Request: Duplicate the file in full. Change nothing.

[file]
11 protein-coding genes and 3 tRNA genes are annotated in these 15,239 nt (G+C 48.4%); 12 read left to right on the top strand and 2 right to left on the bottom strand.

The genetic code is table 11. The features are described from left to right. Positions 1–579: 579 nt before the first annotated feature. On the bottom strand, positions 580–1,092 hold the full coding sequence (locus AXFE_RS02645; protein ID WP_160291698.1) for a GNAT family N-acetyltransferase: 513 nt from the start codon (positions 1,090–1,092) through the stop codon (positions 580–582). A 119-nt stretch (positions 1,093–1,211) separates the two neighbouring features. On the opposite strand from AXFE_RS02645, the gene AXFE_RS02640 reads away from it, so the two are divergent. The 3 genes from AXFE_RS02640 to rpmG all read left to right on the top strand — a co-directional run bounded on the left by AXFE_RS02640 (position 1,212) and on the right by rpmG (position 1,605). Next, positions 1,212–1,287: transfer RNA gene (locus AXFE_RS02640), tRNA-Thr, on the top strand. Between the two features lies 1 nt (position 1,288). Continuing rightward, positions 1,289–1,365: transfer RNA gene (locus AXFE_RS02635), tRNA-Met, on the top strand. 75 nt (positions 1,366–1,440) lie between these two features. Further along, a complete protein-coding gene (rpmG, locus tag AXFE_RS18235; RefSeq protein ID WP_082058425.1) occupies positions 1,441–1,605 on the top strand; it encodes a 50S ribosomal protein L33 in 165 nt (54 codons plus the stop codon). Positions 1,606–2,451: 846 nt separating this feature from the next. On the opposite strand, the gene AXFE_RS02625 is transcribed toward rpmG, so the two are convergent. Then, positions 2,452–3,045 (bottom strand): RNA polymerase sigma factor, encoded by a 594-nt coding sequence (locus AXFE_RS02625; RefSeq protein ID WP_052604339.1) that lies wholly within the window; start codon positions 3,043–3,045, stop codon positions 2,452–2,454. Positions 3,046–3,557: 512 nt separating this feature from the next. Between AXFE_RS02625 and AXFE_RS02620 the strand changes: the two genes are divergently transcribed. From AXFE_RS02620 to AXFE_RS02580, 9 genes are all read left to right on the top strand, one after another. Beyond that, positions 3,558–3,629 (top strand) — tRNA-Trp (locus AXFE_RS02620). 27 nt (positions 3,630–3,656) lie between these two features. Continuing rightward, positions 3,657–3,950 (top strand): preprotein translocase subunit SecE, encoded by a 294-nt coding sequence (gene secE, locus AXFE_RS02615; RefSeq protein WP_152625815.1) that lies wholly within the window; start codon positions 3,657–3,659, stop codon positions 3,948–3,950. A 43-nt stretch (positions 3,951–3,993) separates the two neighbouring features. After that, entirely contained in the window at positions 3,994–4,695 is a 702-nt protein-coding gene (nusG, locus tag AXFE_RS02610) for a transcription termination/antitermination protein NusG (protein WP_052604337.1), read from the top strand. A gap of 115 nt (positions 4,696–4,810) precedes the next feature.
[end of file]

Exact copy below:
11 protein-coding genes and 3 tRNA genes are annotated in these 15,239 nt (G+C 48.4%); 12 read left to right on the top strand and 2 right to left on the bottom strand.

The genetic code is table 11. The features are described from left to right. Positions 1–579: 579 nt before the first annotated feature. On the bottom strand, positions 580–1,092 hold the full coding sequence (locus AXFE_RS02645; protein ID WP_160291698.1) for a GNAT family N-acetyltransferase: 513 nt from the start codon (positions 1,090–1,092) through the stop codon (positions 580–582). A 119-nt stretch (positions 1,093–1,211) separates the two neighbouring features. On the opposite strand from AXFE_RS02645, the gene AXFE_RS02640 reads away from it, so the two are divergent. The 3 genes from AXFE_RS02640 to rpmG all read left to right on the top strand — a co-directional run bounded on the left by AXFE_RS02640 (position 1,212) and on the right by rpmG (position 1,605). Next, positions 1,212–1,287: transfer RNA gene (locus AXFE_RS02640), tRNA-Thr, on the top strand. Between the two features lies 1 nt (position 1,288). Continuing rightward, positions 1,289–1,365: transfer RNA gene (locus AXFE_RS02635), tRNA-Met, on the top strand. 75 nt (positions 1,366–1,440) lie between these two features. Further along, a complete protein-coding gene (rpmG, locus tag AXFE_RS18235; RefSeq protein ID WP_082058425.1) occupies positions 1,441–1,605 on the top strand; it encodes a 50S ribosomal protein L33 in 165 nt (54 codons plus the stop codon). Positions 1,606–2,451: 846 nt separating this feature from the next. On the opposite strand, the gene AXFE_RS02625 is transcribed toward rpmG, so the two are convergent. Then, positions 2,452–3,045 (bottom strand): RNA polymerase sigma factor, encoded by a 594-nt coding sequence (locus AXFE_RS02625; RefSeq protein ID WP_052604339.1) that lies wholly within the window; start codon positions 3,043–3,045, stop codon positions 2,452–2,454. Positions 3,046–3,557: 512 nt separating this feature from the next. Between AXFE_RS02625 and AXFE_RS02620 the strand changes: the two genes are divergently transcribed. From AXFE_RS02620 to AXFE_RS02580, 9 genes are all read left to right on the top strand, one after another. Beyond that, positions 3,558–3,629 (top strand) — tRNA-Trp (locus AXFE_RS02620). 27 nt (positions 3,630–3,656) lie between these two features. Continuing rightward, positions 3,657–3,950 (top strand): preprotein translocase subunit SecE, encoded by a 294-nt coding sequence (gene secE, locus AXFE_RS02615; RefSeq protein WP_152625815.1) that lies wholly within the window; start codon positions 3,657–3,659, stop codon positions 3,948–3,950. A 43-nt stretch (positions 3,951–3,993) separates the two neighbouring features. After that, entirely contained in the window at positions 3,994–4,695 is a 702-nt protein-coding gene (nusG, locus tag AXFE_RS02610) for a transcription termination/antitermination protein NusG (protein WP_052604337.1), read from the top strand. A gap of 115 nt (positions 4,696–4,810) precedes the next feature.